Raju Rage (b. 1978 in Nairobi, Kenya) lives and works in London, UK.
Raju Rage is an interdisciplinary artist who is proactive about using art, education and activism to forge creative survival.
Based in London and working beyond, they primarily use their non-conforming body as a vehicle of embodied knowledge; to bridge the gap between dis/connected bodies, theory and practice, text and the body and aesthetics and the political substance. They work in performance, sculpture, soundscapes and moving image, focusing on techniques of resistance and utilising everyday objects and everyday life experiences in communicating narratives around gender, race and culture. They investigate history, memory and trauma, with an emphasis on colonial legacy, its continuation and impact on the body and contemporary diasporan identity.
They are an organiser and member of Collective Creativity arts collective, are a creative educator with an interest in radical pedagogy.
Group exhibitions include: Transitional States, UK, Italy, Spain 2018; Title tbc, Holding Space, Showrooms 2018, Habits of Care / Take Care, Blackwood Gallery Toronto Sept 2017; Krisis – Something Human, Bonnington Gallery, Nottingham Oct 2016, Let Them Eat Cake //// May One Without Hunger Lift The First Knife, Block Universe 30 May 2016;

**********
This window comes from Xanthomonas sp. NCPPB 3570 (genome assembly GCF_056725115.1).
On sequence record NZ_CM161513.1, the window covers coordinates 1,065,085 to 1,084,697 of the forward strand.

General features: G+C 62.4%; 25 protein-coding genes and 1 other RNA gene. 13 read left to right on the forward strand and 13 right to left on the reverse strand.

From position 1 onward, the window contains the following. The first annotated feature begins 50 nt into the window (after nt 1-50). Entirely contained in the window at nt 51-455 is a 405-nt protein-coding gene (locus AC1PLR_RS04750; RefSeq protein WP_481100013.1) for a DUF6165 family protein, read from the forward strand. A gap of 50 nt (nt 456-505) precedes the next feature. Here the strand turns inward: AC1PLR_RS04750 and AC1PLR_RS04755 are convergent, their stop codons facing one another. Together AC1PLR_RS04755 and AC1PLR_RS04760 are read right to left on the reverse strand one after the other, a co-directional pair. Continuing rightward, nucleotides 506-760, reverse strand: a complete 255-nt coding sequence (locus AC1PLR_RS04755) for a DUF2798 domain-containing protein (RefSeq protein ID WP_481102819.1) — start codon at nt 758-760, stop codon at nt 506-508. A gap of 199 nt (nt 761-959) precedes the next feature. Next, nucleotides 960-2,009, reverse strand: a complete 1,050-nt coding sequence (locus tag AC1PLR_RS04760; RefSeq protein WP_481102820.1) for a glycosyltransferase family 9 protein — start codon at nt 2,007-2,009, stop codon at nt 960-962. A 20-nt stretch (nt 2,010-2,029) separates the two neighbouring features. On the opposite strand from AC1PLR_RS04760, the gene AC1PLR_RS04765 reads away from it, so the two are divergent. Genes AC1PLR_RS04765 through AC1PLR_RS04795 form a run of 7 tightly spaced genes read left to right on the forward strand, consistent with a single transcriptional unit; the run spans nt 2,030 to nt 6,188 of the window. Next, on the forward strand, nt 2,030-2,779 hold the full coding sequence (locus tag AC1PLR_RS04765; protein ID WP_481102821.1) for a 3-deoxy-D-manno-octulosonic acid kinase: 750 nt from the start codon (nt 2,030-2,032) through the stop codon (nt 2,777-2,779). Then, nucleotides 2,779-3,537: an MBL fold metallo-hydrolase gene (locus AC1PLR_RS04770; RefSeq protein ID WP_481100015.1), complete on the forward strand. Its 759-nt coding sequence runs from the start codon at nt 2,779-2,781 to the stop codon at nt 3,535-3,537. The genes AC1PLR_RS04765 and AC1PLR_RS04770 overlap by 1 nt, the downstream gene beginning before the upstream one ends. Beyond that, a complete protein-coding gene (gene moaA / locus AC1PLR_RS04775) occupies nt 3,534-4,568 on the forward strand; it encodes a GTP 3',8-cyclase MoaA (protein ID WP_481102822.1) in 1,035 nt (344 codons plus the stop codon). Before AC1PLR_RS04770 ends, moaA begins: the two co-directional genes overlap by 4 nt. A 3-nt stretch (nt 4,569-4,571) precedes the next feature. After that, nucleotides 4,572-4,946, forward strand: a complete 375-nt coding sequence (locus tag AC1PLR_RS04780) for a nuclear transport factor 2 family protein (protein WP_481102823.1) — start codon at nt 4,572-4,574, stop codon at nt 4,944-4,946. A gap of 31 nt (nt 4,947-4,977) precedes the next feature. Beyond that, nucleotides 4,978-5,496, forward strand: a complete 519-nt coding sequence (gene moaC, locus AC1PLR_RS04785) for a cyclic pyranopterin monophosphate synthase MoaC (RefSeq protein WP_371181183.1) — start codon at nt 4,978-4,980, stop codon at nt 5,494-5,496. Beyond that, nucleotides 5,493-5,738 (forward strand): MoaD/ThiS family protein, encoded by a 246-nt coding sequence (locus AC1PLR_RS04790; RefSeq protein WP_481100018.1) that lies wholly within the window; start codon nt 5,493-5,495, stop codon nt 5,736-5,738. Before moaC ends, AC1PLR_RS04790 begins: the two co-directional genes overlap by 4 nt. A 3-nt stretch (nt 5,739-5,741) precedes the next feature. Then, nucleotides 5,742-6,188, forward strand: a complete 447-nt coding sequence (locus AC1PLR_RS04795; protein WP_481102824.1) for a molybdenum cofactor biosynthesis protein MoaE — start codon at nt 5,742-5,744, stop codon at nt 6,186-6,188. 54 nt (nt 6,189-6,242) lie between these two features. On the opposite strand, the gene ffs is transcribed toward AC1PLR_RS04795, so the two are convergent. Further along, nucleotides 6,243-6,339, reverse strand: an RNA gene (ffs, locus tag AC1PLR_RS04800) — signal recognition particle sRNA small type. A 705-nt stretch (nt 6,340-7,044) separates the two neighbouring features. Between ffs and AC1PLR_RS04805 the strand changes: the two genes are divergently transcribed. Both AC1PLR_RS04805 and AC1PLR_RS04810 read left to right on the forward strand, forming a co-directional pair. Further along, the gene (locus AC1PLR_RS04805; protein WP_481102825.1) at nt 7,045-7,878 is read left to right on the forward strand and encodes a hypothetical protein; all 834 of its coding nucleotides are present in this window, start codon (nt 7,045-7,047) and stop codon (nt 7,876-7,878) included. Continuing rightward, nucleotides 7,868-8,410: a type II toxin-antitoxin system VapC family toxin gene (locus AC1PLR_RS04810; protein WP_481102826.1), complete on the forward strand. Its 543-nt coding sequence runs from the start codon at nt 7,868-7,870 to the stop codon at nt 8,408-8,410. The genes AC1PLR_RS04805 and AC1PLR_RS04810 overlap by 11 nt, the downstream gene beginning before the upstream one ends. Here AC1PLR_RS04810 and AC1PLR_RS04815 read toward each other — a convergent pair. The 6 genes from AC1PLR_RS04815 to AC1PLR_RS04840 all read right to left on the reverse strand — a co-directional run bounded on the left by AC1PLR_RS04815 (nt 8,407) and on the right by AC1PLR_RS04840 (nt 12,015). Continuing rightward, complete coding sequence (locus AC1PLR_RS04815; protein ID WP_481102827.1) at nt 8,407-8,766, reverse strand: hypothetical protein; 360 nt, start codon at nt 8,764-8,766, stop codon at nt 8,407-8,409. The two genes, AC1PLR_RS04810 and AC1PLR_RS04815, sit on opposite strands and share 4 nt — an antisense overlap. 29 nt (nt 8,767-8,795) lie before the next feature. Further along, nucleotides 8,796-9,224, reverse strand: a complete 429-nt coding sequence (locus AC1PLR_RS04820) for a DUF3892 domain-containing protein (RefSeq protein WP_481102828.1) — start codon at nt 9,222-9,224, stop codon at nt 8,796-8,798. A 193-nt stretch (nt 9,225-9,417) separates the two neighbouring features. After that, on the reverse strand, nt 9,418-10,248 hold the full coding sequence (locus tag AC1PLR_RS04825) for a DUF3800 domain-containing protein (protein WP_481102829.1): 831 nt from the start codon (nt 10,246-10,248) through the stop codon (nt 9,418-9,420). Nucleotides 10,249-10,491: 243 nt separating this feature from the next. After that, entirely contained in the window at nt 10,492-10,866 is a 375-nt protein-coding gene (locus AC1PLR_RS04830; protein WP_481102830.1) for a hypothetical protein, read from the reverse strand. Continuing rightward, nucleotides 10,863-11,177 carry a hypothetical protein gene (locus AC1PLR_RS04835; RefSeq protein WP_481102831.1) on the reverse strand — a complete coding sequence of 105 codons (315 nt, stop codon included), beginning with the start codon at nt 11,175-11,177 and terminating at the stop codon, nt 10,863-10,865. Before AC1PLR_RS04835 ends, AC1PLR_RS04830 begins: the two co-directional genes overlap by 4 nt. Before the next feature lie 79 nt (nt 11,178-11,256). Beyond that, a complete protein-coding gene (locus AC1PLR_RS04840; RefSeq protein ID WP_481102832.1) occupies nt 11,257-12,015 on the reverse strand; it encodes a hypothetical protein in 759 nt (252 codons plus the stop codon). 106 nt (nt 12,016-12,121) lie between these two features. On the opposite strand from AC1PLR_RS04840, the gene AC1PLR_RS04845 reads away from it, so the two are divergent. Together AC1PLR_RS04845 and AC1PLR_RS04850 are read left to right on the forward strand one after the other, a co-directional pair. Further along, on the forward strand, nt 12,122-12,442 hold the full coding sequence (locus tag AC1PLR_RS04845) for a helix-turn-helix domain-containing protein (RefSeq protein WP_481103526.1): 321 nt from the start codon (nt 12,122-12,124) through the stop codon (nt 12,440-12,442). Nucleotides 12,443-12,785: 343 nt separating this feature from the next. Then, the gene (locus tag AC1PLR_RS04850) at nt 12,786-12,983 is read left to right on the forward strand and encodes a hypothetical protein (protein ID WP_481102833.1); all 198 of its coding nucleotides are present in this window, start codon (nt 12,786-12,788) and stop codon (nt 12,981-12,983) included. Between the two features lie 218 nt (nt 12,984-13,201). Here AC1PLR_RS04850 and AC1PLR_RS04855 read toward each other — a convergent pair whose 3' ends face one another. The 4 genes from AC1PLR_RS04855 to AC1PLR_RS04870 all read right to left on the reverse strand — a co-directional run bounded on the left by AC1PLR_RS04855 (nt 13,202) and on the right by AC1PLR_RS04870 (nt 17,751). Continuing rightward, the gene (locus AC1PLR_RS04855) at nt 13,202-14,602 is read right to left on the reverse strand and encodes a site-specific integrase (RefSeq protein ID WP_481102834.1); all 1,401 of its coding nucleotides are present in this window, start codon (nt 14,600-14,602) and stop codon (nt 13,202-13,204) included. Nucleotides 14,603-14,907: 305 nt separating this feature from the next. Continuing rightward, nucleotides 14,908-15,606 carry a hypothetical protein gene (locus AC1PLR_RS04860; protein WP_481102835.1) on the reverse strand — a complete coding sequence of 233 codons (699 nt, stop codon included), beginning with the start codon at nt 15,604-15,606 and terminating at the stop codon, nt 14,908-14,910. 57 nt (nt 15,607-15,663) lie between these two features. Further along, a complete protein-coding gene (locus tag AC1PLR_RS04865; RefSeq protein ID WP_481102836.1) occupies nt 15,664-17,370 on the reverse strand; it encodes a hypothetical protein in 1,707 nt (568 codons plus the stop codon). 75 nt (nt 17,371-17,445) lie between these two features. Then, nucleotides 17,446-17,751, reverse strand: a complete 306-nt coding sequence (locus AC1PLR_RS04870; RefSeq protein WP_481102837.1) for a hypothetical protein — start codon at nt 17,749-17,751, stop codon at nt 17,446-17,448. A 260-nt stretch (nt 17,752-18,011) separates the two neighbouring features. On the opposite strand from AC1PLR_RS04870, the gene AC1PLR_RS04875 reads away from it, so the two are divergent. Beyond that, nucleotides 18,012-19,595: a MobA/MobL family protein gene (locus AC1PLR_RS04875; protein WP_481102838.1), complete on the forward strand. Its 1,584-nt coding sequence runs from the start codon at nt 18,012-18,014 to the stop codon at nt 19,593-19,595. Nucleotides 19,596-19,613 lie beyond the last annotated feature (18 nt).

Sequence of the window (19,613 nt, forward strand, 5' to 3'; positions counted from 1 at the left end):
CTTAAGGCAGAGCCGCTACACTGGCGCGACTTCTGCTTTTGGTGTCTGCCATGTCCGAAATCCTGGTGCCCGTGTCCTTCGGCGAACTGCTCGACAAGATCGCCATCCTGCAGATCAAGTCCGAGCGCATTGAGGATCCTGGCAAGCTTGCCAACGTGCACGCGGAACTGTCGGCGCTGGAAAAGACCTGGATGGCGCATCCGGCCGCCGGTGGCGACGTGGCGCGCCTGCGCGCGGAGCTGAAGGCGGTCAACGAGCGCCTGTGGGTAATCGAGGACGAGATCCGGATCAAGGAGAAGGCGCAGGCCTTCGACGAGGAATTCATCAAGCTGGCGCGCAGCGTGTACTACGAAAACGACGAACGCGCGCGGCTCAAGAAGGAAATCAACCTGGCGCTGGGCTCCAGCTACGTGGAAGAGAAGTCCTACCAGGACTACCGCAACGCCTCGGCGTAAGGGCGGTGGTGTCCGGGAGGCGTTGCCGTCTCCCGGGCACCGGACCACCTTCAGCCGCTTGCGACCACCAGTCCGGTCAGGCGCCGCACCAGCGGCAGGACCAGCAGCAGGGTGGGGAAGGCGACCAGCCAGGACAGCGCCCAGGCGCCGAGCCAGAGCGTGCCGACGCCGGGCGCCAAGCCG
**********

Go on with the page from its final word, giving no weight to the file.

Ruptures – Between the City and The Art World, London Dec 12 2015, GFest Asian Futures: Menier Gallery November 2015; Contemporary Rites, Iniva, London, Nov 2014; What is Queer Today Is Not Queer Tomorrow’, nGbK, Berlin, Aug 2014
For more information visit:
Ajamu, Claire Heuchan, Nosheen Khwaja, Raju Rage, Kareem Reid & Camara Taylor
GoMA hosts six artists in conversation, paying homage to the TV series After Dark, a late-night discussion programme broadcast between 1987 and 1997. What kinds of conversations would artists have After Dark?
This event is part of Polygraphs, a group exhibition centred on Abstract, by Hito Steyerl, which explores truth, fiction and evidence in a complex world. After Dark plays with the museum institution, the public and the private and how our spaces are informed by the conversations within them.